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The Year of the Monkey
December 22, 2003

The Chinese are predicting that 2004 will be a prosperous year. Here are some of our predictions for developments affecting a variety of risks during the next 12 months:

Basel II: The new global bank capital proposal was not signed by the G-10 central banks as scheduled this month and may not be agreed by the new June 2004 deadline. OCC chief John Hawke told the FT: �I am much more skeptical about the currently stated goal of achieving implementation of Basel II by the end of 2006."

NYSE: The interim head of the Big Board, John Reed, will go back to France, former NYSE CEO Dick Grasso and former board members will be pursued by packs of lawyers, and the world�s most important stock exchange will move toward an electronic format sans specialists. The NYSE will also be forced to give up any regulatory role. Reed�s invitation to Grasso to propose a settlement in the Sunday New York Times ranks among the great displays of chutzpa of all time. We repeat: the end of the Grasso era marks the end of selfregulation on Wall Street.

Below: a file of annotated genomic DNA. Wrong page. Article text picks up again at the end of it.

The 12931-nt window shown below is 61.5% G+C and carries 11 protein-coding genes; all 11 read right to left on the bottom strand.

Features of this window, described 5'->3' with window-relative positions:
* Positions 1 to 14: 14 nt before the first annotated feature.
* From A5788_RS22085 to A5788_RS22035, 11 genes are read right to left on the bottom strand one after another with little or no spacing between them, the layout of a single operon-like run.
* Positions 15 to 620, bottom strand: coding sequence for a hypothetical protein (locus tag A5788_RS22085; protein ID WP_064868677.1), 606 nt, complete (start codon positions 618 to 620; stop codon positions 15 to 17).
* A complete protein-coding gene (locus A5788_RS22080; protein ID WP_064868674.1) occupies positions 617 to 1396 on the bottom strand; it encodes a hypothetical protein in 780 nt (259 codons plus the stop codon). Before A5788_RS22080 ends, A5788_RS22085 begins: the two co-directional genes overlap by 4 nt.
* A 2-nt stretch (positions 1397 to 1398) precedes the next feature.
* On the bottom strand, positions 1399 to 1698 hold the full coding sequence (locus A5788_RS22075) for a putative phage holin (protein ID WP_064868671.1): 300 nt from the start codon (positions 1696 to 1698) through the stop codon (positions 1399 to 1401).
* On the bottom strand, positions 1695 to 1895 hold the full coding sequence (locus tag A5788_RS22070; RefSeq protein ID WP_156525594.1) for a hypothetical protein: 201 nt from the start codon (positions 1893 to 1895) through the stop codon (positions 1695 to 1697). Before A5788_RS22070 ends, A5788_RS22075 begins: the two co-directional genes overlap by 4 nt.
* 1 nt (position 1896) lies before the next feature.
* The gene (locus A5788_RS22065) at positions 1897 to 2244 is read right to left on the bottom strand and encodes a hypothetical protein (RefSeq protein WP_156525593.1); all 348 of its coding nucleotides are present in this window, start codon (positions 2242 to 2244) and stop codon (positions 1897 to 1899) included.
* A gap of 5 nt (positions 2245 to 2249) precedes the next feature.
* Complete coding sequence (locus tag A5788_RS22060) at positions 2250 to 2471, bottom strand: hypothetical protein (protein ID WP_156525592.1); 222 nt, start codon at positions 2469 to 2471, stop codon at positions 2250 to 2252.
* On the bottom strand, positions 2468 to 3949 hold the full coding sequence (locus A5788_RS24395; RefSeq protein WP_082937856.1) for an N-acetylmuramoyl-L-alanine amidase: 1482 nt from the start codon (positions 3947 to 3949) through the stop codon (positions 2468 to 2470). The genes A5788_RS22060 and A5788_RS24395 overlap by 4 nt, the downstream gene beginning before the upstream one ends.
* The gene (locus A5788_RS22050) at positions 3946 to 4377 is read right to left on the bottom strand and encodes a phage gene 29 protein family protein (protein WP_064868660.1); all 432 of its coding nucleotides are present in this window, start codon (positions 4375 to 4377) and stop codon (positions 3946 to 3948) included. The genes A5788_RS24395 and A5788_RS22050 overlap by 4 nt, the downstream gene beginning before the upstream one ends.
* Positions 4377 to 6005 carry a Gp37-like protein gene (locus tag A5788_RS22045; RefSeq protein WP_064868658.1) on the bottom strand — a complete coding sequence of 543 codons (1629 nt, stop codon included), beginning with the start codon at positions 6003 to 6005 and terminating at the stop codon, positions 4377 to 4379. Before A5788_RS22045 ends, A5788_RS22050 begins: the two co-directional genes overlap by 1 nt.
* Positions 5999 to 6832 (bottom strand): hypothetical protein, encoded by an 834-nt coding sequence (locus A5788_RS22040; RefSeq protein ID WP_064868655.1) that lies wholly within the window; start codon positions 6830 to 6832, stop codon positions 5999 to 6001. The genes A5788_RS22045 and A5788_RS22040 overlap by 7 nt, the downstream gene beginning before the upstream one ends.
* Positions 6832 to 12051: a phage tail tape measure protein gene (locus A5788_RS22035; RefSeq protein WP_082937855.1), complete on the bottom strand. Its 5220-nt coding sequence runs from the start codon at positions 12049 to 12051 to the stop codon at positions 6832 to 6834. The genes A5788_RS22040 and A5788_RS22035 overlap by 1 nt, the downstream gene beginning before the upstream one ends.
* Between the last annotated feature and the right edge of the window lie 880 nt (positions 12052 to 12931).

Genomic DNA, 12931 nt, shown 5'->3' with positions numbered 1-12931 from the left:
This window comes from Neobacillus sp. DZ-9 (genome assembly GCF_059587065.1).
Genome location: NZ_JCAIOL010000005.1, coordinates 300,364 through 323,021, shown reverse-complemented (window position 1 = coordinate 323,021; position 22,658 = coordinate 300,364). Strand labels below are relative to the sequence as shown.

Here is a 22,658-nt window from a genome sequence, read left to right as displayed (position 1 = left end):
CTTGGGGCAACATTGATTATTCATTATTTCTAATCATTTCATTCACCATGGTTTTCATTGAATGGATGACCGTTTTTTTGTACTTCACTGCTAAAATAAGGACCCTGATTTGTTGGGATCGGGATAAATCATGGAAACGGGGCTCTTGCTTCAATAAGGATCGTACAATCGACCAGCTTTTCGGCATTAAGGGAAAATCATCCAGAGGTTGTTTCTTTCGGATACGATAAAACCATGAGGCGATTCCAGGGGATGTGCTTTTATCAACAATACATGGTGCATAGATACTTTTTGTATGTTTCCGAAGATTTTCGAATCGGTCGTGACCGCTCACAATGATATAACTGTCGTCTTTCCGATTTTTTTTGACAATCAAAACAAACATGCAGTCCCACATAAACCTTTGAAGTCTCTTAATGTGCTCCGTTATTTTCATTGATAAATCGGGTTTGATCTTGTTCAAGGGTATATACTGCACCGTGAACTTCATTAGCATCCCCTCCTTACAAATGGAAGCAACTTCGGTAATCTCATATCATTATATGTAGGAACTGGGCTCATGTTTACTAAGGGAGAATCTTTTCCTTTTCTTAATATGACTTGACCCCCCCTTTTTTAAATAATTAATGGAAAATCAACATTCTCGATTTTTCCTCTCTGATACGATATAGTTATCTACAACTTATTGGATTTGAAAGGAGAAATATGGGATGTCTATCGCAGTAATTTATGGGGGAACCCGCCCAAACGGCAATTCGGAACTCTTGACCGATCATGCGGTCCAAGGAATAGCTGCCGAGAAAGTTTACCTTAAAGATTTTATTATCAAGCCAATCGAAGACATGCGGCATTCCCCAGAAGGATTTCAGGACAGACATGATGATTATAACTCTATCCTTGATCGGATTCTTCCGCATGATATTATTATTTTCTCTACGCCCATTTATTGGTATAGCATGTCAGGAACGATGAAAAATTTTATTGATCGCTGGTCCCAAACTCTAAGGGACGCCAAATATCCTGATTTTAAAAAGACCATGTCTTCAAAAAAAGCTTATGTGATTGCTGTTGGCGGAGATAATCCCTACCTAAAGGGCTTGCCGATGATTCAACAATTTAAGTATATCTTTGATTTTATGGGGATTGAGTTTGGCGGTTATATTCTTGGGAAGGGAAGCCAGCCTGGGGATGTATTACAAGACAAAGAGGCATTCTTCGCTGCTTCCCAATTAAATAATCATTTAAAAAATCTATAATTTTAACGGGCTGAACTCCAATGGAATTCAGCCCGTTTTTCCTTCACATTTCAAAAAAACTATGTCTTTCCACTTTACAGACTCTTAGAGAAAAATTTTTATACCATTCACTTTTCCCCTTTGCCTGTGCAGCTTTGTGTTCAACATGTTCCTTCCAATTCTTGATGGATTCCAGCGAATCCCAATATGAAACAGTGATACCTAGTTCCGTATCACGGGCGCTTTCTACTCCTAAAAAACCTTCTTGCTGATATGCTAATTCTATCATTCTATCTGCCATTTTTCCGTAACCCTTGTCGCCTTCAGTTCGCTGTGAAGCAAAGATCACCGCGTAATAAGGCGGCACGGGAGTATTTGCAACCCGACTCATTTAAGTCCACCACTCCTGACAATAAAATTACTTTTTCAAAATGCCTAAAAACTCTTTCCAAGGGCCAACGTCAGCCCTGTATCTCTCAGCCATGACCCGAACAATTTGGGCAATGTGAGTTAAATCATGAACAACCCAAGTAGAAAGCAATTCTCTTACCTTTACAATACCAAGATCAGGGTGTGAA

Sarbanes-Oxley: Thankfully there will be no new legislation regarding corporate governance in 2004, but members of Congress will hear growing numbers of complaints about the Sarbanes-Oxley legislation from business leaders, accountants and lawyers. The Public Company Accounting Oversight Board will fall further behind the Sarbox schedule for supervising accountants.

Boeing: Boeing CEO Harry C. Stonecipher, who formerly led McDonnell Douglas before the merger with Boeing, may be forced out because of close ties to former CFO Michael Sears and former Air Force official Darleen Druyun. The multiple investigations of the U.S. aerospace giant will reveal a culture of corruption inside the Pentagon stretching back to the early 1990s and including the C-17 and V-22 programs.

Inflation: The �irrational exuberance� regarding the U.S. economic recovery will give way to a more sober appraisal. The U.S. markets will eventually accept that inflation is a problem, but not in the same way as in the 1970s and 1980s. Statistics like productivity and consumer prices reflect low inflation, but the falling dollar and massive destruction of value in the equity markets shows the effect of too many paper dollars chasing too few real investment opportunities. Falling prices in many industries and the sound of jobs walking offshore reflect the latest round of dollar devaluation. As in Japan, the question facing the Fed is not when to raise interest rates but how much longer it will take to reflate the battered U.S. economy.

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